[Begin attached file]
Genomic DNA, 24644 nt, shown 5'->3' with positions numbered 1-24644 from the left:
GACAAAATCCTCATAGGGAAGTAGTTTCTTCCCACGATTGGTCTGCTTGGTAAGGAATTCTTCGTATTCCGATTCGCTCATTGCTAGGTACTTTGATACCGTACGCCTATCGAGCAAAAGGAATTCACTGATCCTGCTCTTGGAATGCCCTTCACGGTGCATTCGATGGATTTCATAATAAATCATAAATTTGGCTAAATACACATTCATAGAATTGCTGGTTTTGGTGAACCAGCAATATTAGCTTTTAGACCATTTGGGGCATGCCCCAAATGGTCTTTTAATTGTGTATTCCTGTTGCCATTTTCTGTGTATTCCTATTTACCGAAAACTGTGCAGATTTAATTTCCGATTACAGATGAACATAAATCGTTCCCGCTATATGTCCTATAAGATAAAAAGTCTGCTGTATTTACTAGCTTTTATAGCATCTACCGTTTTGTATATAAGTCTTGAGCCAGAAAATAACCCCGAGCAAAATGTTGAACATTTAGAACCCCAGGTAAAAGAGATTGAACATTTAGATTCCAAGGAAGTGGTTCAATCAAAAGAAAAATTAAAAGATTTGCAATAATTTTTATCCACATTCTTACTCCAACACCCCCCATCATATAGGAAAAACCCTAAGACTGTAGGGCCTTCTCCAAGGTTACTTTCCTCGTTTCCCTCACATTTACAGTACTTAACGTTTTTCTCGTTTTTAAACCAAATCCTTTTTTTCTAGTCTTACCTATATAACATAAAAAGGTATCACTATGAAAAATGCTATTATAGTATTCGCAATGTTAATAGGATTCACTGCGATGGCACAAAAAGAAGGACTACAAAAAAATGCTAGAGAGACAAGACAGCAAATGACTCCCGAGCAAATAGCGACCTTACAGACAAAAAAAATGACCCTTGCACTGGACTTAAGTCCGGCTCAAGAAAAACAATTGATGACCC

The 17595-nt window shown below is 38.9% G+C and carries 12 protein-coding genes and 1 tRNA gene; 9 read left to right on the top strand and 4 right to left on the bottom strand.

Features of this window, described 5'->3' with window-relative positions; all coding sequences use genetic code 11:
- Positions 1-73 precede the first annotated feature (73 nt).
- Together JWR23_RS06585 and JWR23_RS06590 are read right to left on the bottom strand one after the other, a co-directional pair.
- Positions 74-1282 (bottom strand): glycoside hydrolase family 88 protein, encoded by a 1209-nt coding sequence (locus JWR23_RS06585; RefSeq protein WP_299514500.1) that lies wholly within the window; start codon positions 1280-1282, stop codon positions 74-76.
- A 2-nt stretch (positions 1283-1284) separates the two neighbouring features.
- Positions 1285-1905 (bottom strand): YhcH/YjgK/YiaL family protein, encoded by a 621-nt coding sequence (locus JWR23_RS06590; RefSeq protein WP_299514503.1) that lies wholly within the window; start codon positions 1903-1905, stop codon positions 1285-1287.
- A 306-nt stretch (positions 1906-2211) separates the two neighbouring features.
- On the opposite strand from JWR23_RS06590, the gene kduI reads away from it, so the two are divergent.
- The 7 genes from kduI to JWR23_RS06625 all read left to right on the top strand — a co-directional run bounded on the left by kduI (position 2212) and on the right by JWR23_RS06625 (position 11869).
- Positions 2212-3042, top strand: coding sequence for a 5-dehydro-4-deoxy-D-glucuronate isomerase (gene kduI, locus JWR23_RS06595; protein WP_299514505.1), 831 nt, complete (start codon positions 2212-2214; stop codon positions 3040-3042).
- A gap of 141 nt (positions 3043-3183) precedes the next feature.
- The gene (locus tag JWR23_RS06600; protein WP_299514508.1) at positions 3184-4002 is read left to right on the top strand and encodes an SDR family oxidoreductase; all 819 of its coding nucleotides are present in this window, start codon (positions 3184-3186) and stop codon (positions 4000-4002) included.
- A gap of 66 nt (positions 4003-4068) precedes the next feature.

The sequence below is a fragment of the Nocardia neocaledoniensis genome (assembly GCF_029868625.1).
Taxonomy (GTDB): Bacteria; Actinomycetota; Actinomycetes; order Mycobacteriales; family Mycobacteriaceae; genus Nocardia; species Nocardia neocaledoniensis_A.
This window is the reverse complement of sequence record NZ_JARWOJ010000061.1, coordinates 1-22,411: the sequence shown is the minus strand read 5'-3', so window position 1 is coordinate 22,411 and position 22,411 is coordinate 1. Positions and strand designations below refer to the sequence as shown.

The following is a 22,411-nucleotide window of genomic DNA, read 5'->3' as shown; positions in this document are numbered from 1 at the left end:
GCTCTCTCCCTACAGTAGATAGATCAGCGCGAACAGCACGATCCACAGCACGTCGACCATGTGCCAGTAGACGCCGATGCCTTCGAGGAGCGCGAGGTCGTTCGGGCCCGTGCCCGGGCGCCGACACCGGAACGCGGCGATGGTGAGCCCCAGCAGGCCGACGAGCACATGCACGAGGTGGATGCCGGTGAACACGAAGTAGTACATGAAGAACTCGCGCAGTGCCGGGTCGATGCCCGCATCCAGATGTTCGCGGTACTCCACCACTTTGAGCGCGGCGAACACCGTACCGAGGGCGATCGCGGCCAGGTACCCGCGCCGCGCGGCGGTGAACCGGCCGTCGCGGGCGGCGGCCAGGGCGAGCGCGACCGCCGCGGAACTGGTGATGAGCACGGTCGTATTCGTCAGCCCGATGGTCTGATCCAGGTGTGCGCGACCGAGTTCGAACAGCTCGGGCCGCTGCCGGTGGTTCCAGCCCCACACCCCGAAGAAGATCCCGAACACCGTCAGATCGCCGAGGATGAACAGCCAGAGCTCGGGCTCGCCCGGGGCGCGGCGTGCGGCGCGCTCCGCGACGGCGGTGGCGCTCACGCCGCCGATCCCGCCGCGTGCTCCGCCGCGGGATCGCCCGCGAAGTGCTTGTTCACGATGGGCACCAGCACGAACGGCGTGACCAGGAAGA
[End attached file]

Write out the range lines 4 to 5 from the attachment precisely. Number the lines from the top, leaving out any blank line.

Features of this window, described 5'->3' with window-relative positions; all coding sequences use genetic code 11:
- Positions 1-73 precede the first annotated feature (73 nt).